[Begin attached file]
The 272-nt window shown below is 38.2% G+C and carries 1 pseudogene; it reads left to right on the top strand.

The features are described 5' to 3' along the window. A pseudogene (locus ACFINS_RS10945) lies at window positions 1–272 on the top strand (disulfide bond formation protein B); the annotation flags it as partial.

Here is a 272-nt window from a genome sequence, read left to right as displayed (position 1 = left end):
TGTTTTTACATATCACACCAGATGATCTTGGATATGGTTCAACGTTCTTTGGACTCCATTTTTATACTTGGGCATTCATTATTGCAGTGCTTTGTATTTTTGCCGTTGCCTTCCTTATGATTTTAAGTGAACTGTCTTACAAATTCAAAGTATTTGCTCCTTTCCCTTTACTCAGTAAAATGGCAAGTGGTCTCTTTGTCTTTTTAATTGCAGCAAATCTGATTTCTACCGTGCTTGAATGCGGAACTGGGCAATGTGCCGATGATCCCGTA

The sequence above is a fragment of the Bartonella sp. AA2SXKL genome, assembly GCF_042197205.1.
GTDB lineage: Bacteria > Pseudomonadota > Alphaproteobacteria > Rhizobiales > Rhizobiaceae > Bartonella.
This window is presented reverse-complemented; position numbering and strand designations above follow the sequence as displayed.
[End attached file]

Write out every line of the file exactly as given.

The 272-nt window shown below is 38.2% G+C and carries 1 pseudogene; it reads left to right on the top strand.

The features are described 5' to 3' along the window. A pseudogene (locus ACFINS_RS10945) lies at window positions 1–272 on the top strand (disulfide bond formation protein B); the annotation flags it as partial.

Here is a 272-nt window from a genome sequence, read left to right as displayed (position 1 = left end):
TGTTTTTACATATCACACCAGATGATCTTGGATATGGTTCAACGTTCTTTGGACTCCATTTTTATACTTGGGCATTCATTATTGCAGTGCTTTGTATTTTTGCCGTTGCCTTCCTTATGATTTTAAGTGAACTGTCTTACAAATTCAAAGTATTTGCTCCTTTCCCTTTACTCAGTAAAATGGCAAGTGGTCTCTTTGTCTTTTTAATTGCAGCAAATCTGATTTCTACCGTGCTTGAATGCGGAACTGGGCAATGTGCCGATGATCCCGTA

The sequence above is a fragment of the Bartonella sp. AA2SXKL genome, assembly GCF_042197205.1.
GTDB lineage: Bacteria > Pseudomonadota > Alphaproteobacteria > Rhizobiales > Rhizobiaceae > Bartonella.
This window is presented reverse-complemented; position numbering and strand designations above follow the sequence as displayed.